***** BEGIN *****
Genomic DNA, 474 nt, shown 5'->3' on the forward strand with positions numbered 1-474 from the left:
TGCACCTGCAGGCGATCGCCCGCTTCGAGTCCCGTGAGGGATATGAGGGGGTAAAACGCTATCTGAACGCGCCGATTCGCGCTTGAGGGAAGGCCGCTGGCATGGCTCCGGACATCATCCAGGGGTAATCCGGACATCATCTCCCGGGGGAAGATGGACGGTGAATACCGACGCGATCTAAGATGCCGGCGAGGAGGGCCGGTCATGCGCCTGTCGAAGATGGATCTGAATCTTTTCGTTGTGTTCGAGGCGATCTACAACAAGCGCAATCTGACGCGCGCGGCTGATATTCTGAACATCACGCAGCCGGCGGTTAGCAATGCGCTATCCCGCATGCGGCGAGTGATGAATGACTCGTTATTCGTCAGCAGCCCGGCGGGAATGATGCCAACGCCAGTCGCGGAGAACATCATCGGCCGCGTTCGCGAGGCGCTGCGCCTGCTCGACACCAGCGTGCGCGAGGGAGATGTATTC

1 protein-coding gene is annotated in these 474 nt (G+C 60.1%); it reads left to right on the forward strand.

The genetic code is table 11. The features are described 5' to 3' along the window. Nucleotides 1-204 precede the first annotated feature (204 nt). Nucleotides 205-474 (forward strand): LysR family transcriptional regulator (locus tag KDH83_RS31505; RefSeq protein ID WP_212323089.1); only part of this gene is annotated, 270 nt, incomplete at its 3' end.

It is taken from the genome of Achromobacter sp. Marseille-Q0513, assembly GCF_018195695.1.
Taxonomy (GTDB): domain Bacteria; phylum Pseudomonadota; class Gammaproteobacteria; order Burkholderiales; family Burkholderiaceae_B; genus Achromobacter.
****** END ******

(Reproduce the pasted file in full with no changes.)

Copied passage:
Genomic DNA, 474 nt, shown 5'->3' on the forward strand with positions numbered 1-474 from the left:
TGCACCTGCAGGCGATCGCCCGCTTCGAGTCCCGTGAGGGATATGAGGGGGTAAAACGCTATCTGAACGCGCCGATTCGCGCTTGAGGGAAGGCCGCTGGCATGGCTCCGGACATCATCCAGGGGTAATCCGGACATCATCTCCCGGGGGAAGATGGACGGTGAATACCGACGCGATCTAAGATGCCGGCGAGGAGGGCCGGTCATGCGCCTGTCGAAGATGGATCTGAATCTTTTCGTTGTGTTCGAGGCGATCTACAACAAGCGCAATCTGACGCGCGCGGCTGATATTCTGAACATCACGCAGCCGGCGGTTAGCAATGCGCTATCCCGCATGCGGCGAGTGATGAATGACTCGTTATTCGTCAGCAGCCCGGCGGGAATGATGCCAACGCCAGTCGCGGAGAACATCATCGGCCGCGTTCGCGAGGCGCTGCGCCTGCTCGACACCAGCGTGCGCGAGGGAGATGTATTC

1 protein-coding gene is annotated in these 474 nt (G+C 60.1%); it reads left to right on the forward strand.

The genetic code is table 11. The features are described 5' to 3' along the window. Nucleotides 1-204 precede the first annotated feature (204 nt). Nucleotides 205-474 (forward strand): LysR family transcriptional regulator (locus tag KDH83_RS31505; RefSeq protein ID WP_212323089.1); only part of this gene is annotated, 270 nt, incomplete at its 3' end.

It is taken from the genome of Achromobacter sp. Marseille-Q0513, assembly GCF_018195695.1.
Taxonomy (GTDB): domain Bacteria; phylum Pseudomonadota; class Gammaproteobacteria; order Burkholderiales; family Burkholderiaceae_B; genus Achromobacter.